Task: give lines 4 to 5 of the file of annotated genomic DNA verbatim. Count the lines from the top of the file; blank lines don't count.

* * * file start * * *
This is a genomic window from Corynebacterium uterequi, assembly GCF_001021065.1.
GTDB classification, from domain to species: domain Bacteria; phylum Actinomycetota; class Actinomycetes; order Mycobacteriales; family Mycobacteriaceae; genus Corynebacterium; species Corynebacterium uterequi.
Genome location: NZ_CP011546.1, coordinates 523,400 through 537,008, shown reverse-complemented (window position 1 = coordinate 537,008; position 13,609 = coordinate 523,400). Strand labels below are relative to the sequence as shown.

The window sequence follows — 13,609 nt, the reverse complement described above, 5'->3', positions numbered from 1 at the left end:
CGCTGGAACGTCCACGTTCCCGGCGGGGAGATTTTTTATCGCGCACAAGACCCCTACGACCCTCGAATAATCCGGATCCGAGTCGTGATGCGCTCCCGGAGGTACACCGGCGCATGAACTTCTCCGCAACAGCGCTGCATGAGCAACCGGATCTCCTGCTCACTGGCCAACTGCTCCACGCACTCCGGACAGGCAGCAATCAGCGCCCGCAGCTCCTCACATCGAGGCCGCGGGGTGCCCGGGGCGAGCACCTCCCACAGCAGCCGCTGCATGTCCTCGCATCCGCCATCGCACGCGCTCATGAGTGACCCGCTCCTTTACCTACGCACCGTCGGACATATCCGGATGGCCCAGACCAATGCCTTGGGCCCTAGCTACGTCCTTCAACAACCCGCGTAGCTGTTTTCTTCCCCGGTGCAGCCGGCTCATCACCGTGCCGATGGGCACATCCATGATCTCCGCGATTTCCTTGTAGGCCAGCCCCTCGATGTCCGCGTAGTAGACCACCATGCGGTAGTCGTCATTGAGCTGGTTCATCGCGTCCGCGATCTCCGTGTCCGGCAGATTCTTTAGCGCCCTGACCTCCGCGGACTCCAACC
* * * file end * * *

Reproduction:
The window sequence follows — 13,609 nt, the reverse complement described above, 5'->3', positions numbered from 1 at the left end:
CGCTGGAACGTCCACGTTCCCGGCGGGGAGATTTTTTATCGCGCACAAGACCCCTACGACCCTCGAATAATCCGGATCCGAGTCGTGATGCGCTCCCGGAGGTACACCGGCGCATGAACTTCTCCGCAACAGCGCTGCATGAGCAACCGGATCTCCTGCTCACTGGCCAACTGCTCCACGCACTCCGGACAGGCAGCAATCAGCGCCCGCAGCTCCTCACATCGAGGCCGCGGGGTGCCCGGGGCGAGCACCTCCCACAGCAGCCGCTGCATGTCCTCGCATCCGCCATCGCACGCGCTCATGAGTGACCCGCTCCTTTACCTACGCACCGTCGGACATATCCGGATGGCCCAGACCAATGCCTTGGGCCCTAGCTACGTCCTTCAACAACCCGCGTAGCTGTTTTCTTCCCCGGTGCAGCCGGCTCATCACCGTGCCGATGGGCACATCCATGATCTCCGCGATTTCCTTGTAGGCCAGCCCCTCGATGTCCGCGTAGTAGACCACCATGCGGTAGTCGTCATTGAGCTGGTTCATCGCGTCCGCGATCTCCGTGTCCGGCAGATTCTTTAGCGCCCTGACCTCCGCGGACTCCAACC